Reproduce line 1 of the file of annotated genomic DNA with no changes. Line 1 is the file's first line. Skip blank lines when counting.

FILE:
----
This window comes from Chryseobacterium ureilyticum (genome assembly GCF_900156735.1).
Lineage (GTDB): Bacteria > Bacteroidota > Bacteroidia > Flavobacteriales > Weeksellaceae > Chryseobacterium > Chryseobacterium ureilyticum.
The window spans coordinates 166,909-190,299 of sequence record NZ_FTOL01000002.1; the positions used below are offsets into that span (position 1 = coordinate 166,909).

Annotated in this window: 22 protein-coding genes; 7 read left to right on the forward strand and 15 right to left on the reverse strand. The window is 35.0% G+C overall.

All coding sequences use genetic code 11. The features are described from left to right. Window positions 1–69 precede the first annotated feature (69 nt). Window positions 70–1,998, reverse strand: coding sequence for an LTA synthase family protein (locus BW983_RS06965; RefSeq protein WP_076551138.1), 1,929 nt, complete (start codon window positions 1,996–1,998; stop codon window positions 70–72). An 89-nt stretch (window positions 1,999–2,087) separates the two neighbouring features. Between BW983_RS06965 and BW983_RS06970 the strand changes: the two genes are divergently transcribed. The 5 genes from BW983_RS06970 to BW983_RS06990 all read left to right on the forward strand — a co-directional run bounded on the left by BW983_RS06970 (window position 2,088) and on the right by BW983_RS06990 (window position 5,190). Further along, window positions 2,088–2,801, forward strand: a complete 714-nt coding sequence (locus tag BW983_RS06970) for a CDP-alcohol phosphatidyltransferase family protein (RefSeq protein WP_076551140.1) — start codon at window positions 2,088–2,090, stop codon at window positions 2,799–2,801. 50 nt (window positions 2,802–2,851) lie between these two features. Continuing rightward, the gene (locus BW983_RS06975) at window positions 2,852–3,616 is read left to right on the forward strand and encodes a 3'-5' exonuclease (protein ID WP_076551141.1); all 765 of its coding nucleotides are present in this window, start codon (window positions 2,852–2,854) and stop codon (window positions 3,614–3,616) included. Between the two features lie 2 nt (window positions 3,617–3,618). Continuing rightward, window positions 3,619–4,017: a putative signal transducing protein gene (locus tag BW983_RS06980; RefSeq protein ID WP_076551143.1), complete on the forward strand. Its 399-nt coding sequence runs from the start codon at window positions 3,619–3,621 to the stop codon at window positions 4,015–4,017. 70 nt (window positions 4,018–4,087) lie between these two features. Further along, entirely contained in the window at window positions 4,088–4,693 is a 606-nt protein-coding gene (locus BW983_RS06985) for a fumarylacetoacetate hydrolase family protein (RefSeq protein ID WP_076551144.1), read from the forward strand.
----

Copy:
This window comes from Chryseobacterium ureilyticum (genome assembly GCF_900156735.1).